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Posts Tagged ‘volcano’

As we drove around the wide El Guincho corner of the fancy new road on Sunday night we saw the line of red tail lights ahead in the darkness and thought “uh oh”.
A small patch of flat earth lay just before the opening of the tunnel that took six years to build and replaced a ½ km of road with 500 km of space-age concrete tubing.
What about parking there?” I tentatively suggested, following the Golden Rule of fiesta attending on Tenerife which clearly states ‘as soon as you see vehicles beginning to back up, park at the very first available space you see’.
But we were still a good 2 km from Garachico and fatally, we nudged forward and the opportunity was lost.

Fun exhibits in the town

It took us 20 minutes to crawl, bumper to bumper through that tunnel before we finally emerged and Jack did a nifty u-turn manoeuvre, drove up the slip road to El Guincho and parked to one side. Within seconds others were following suit.
We joined the ranks of fellow car-abandoners all walking in the direction of Garachico, and it now being 9.30pm, desperately hoped that the scheduled 9.45pm start for the fuegos (fires) would follow the usual Tenerife mas o menos punctuality.
By the time we reached Garachico our numbers had swelled and we joined the thousands already crammed into El Caletón and the harbour area.

Once every five years the charismatic little town of Garachico commemorates the event that changed its history; the night Arena Negras volcano erupted and sent rivers of burning lava down the cliffs to engulf its streets and destroy its harbour.
Almost overnight Garachico’s status plunged from Tenerife’s wealthiest town, to the town that got buried by an eruption. Any other place might have thrown in the towel at that point, but not the folks who have Glorioso en su Adversidad (Strength in Adversity) embroidered on their coat of arms. Garachico rose from the volcanic ash and re-built its town and its pride. Today it’s one of Tenerife’s most popular excursions where folks flock to swim in the delicious rock pools hewn out of its trademark frozen lava.

At somewhere around 10.30pm a small procession arrived at the harbour carrying the candlelit Santísimo Cristo de la Misericordia. When the procession came to a standstill we saw the first bonfire flare up on the cliffside above the beach and large drops of molten fire began to drip from the road above the cliff into the flames. A cheer went up  from the crowd and all heads turned to watch as fire after fire was lighted. With the rocks ablaze, the street lights all went out and we were plunged into total darkness, the glow of the fires blazing on our retinas.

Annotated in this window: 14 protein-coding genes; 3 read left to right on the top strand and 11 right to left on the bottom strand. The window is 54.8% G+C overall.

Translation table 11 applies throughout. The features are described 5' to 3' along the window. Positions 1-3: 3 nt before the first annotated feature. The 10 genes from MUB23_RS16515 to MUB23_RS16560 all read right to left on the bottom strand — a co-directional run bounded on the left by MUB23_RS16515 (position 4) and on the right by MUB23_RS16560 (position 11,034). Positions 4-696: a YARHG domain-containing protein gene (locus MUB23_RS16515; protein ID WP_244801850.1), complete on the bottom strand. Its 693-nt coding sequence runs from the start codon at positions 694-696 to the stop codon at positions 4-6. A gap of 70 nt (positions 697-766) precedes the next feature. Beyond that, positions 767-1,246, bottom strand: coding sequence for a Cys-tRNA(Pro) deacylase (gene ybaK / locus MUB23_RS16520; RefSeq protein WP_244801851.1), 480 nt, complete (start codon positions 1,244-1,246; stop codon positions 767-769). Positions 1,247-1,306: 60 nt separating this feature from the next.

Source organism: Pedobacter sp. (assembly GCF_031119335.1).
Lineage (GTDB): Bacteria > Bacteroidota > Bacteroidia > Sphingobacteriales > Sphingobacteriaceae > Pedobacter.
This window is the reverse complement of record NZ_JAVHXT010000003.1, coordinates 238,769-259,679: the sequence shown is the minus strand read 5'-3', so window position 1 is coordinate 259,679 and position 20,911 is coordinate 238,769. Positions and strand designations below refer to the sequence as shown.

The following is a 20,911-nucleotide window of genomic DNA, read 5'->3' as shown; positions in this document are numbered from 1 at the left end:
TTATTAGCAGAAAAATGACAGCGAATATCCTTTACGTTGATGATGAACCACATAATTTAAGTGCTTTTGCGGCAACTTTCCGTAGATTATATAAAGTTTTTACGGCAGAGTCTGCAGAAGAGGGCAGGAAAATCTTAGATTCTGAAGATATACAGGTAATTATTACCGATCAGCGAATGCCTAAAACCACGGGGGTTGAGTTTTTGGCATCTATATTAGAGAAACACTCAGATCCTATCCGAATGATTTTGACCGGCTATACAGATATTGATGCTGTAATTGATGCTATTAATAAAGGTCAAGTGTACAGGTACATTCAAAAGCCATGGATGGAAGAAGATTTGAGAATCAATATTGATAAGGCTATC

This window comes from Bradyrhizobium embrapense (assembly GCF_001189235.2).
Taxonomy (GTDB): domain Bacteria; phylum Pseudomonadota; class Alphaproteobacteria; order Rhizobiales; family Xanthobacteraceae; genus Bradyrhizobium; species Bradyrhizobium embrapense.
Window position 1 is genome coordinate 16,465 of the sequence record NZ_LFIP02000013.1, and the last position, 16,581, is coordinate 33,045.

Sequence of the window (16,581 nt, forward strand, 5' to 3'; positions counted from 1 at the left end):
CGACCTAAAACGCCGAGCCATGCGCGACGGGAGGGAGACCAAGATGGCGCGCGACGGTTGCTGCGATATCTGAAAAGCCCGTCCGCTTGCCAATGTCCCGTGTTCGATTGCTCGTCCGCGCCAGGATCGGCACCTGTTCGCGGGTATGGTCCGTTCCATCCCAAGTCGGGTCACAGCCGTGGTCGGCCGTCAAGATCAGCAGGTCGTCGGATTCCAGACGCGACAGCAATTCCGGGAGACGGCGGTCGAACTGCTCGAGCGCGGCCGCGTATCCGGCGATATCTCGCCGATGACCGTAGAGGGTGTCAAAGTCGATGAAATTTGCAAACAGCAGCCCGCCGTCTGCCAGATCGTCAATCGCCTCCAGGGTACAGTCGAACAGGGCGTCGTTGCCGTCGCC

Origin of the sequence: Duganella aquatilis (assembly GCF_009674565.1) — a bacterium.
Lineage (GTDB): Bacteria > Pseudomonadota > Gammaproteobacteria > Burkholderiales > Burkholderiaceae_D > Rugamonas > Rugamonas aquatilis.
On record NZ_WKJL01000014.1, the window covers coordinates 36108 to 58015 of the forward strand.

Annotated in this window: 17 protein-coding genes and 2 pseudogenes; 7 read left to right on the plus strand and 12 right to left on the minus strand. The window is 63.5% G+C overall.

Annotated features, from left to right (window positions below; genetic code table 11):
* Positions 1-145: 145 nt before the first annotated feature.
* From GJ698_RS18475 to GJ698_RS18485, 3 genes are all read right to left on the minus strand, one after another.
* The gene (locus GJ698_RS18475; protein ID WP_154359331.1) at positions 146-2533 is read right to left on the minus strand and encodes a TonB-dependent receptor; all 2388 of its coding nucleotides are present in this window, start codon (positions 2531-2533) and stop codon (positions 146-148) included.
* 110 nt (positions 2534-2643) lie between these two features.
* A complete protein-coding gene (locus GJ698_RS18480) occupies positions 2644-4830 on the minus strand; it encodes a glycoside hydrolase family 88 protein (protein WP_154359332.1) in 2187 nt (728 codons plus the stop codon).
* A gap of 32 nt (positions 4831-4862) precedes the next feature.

As the fires spread around the cliffside and a pall of scarlet smoke began to rise, our eyes were drawn to a flare in the cliffside, high above the road. A fire sprang into life, the flames licking the rock face as they gained strength from the breeze. In seconds, a ball of fire broke free from the conflagration and to roars of “fuego!” from the crowd, began to careen down the hillside leaving a fiery tail in its wake. But its progress was short-lived and to theatrical disappointment from the crowd it came to rest.

Seconds later four fire balls began their descent, this time gathering pace and strength as they fell and bounced off the cliff face. Roars of approval, shouts of “bravo!” and wild applause greeted each new fireball as one after another they scorched down the cliffside to the barranco where the Bomberos were waiting to douse the flames.

Finally, their display spent, the fire chasers took a well deserved bow to tumultuous applause and we turned our backs to the cliffs to face an explosive kaleidoscope of colour splitting the night sky over the harbour.
To an impassioned performance of classical music; rockets, flares and air bombs burst open sending cascades of illuminated colours across the sky and sound-waves ricocheting around the harbour.
As Handel’s Messiah Hallelujah reached its crescendo, a full sized Christ on the crucifix burst into golden fire on the cliff below the mirador, every feature of the face alive in its flames.

When finally the fireworks climaxed, we made our way through the beautifully garlanded and paper-flowered town, booms still ringing in our ears, and headed towards the tunnel and the long trek back to the car.
Provided Mother Nature doesn’t try to upstage the night with her own version before then, it’ll be 2015 before Garachico next stages the Fuegos Del Risco and I for one, can’t wait.